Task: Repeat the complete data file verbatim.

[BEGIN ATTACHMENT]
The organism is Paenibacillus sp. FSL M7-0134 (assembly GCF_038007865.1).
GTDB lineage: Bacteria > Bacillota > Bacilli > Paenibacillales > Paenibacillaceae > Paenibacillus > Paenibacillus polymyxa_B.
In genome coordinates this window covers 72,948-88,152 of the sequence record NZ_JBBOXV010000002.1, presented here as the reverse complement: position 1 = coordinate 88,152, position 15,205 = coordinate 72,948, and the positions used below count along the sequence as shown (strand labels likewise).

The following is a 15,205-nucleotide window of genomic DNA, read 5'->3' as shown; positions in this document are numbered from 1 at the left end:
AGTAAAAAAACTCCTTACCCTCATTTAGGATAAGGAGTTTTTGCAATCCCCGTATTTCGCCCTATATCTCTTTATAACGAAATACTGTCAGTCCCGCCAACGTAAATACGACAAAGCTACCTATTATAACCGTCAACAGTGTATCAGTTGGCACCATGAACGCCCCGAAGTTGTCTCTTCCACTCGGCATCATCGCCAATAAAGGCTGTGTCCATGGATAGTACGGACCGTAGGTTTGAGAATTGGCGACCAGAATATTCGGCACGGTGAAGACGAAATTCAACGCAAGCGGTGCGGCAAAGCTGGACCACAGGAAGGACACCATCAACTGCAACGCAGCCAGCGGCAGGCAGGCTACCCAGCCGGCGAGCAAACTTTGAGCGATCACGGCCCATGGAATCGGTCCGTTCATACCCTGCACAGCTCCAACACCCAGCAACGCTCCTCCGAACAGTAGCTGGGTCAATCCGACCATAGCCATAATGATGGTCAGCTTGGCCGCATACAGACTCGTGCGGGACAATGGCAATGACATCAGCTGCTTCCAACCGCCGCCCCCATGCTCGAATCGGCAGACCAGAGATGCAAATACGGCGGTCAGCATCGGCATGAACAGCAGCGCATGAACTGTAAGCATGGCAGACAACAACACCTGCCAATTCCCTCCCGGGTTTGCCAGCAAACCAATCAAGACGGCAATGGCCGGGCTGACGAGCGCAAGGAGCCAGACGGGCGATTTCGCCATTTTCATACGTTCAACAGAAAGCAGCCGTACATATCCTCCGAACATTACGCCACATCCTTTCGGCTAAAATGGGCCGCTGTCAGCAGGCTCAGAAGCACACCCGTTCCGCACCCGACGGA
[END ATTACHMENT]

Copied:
The organism is Paenibacillus sp. FSL M7-0134 (assembly GCF_038007865.1).
GTDB lineage: Bacteria > Bacillota > Bacilli > Paenibacillales > Paenibacillaceae > Paenibacillus > Paenibacillus polymyxa_B.
In genome coordinates this window covers 72,948-88,152 of the sequence record NZ_JBBOXV010000002.1, presented here as the reverse complement: position 1 = coordinate 88,152, position 15,205 = coordinate 72,948, and the positions used below count along the sequence as shown (strand labels likewise).

The following is a 15,205-nucleotide window of genomic DNA, read 5'->3' as shown; positions in this document are numbered from 1 at the left end:
AGTAAAAAAACTCCTTACCCTCATTTAGGATAAGGAGTTTTTGCAATCCCCGTATTTCGCCCTATATCTCTTTATAACGAAATACTGTCAGTCCCGCCAACGTAAATACGACAAAGCTACCTATTATAACCGTCAACAGTGTATCAGTTGGCACCATGAACGCCCCGAAGTTGTCTCTTCCACTCGGCATCATCGCCAATAAAGGCTGTGTCCATGGATAGTACGGACCGTAGGTTTGAGAATTGGCGACCAGAATATTCGGCACGGTGAAGACGAAATTCAACGCAAGCGGTGCGGCAAAGCTGGACCACAGGAAGGACACCATCAACTGCAACGCAGCCAGCGGCAGGCAGGCTACCCAGCCGGCGAGCAAACTTTGAGCGATCACGGCCCATGGAATCGGTCCGTTCATACCCTGCACAGCTCCAACACCCAGCAACGCTCCTCCGAACAGTAGCTGGGTCAATCCGACCATAGCCATAATGATGGTCAGCTTGGCCGCATACAGACTCGTGCGGGACAATGGCAATGACATCAGCTGCTTCCAACCGCCGCCCCCATGCTCGAATCGGCAGACCAGAGATGCAAATACGGCGGTCAGCATCGGCATGAACAGCAGCGCATGAACTGTAAGCATGGCAGACAACAACACCTGCCAATTCCCTCCCGGGTTTGCCAGCAAACCAATCAAGACGGCAATGGCCGGGCTGACGAGCGCAAGGAGCCAGACGGGCGATTTCGCCATTTTCATACGTTCAACAGAAAGCAGCCGTACATATCCTCCGAACATTACGCCACATCCTTTCGGCTAAAATGGGCCGCTGTCAGCAGGCTCAGAAGCACACCCGTTCCGCACCCGACGGA